> You know how people have hobbies? Well, I’m not sure I really have any. I find it difficult to play the guitar as much as I once did; even if I manage to pick it up I seem to just play the same old crap I always have. Oh sure, once in a while I come up with something new, but I feel like I’ve already lost my chops and I can’t figure out where I put them.
At any rate, I’ve decided to try book binding. This is where you actually make a book – the cover, the pages, everything – whether or not there is something written inside. Specifically, I’m going to be making several different types of journals. I’m going to start by cannibalizing what’s left of my sketch pads for paper. I ordered some tools to start off with last night from an art supply site – an awl, a bone folder, some linen thread and a block of beeswax. That’s just for step one, making a stack of signatures and sewing them together. A signature, by the way, is a folded section of pages.
My idea is that if it works out, I enjoy it, can get creative enough with it. . . that I can sell these journals and maybe even get a spot at the annual Pride of Dakota show someday. That would be quite awesome. I have my first customer lined up: Karisa’s friend, Trish Fettig. So far, all I know is that she prefers unlined paper.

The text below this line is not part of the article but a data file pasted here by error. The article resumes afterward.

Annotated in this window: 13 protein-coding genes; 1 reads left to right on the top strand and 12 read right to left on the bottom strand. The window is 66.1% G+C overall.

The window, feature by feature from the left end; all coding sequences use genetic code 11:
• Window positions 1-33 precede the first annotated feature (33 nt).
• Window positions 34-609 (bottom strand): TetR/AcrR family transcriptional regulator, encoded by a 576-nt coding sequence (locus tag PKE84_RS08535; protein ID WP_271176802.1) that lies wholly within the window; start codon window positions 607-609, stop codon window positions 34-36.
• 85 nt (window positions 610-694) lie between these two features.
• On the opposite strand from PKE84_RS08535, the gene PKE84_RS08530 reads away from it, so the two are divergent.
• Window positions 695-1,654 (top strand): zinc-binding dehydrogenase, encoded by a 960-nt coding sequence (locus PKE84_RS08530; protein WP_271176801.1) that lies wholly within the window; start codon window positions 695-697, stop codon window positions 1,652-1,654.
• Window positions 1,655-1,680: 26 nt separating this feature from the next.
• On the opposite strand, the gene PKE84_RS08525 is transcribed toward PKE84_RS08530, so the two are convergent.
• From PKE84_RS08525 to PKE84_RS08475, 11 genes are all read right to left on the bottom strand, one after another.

I’m going to try as many techniques as I can learn, too. I’ve already watched a tutorial on making a softcover journal with a leather cover, and that was about as simple as it gets. I’m also going to do some Japanese stab binding, and some that look like regular hardbound books. I’ll be able to custom-make journals for people, and they could potentially choose:
- the thread color
- the paper color
- the paper type (heavy, light, parchment, natural, recycled, etc.)
- the end pages
- the cover design
- which materials to make the cover from (leather, cloth, natural paper, etc.)
There’s really a lot of creative options here, and the best part is I can be innovative in how I make journals. I could possibly make a small journal whose cover is a jeans butt pocket. I’m not sure exactly how it would work, but I’m confident that I could do it and make it look good. I should start sketching my ideas, too. That would be a good way to use a sketch journal. . .
Oh yeah, I’ve also decided that if I am going to start making journals, I’m going to have to start using the pile of journals that I already have. My first custom job for someone else is going to be a tweed journal for Karisa, and my second just might be something for myself.
Another cool thing about this is I want to be able to do as much of this from scratch as possible, with as few conveniences as possible. That means that I’m stitching the paper together, making the covers from the board on out, of course – but that also means that some day I’m going to teach myself to make paper, too. The art supply website that I visited has two sizes of paper presses for about $300; they’re made from birch, have a hand crank in the center for moving the press up and down and are capable of pressing several sheets at a time. Awesome!
I don’t think I’ll be tanning leather or weaving cloth, but I’m trying to do it authentic and professional, which might be kind of difficult at first, but I’m confident that if I’m careful and scrupulous – taking my time at each step until I’m thoroughly familiar with the process – I can make empty books into works of art.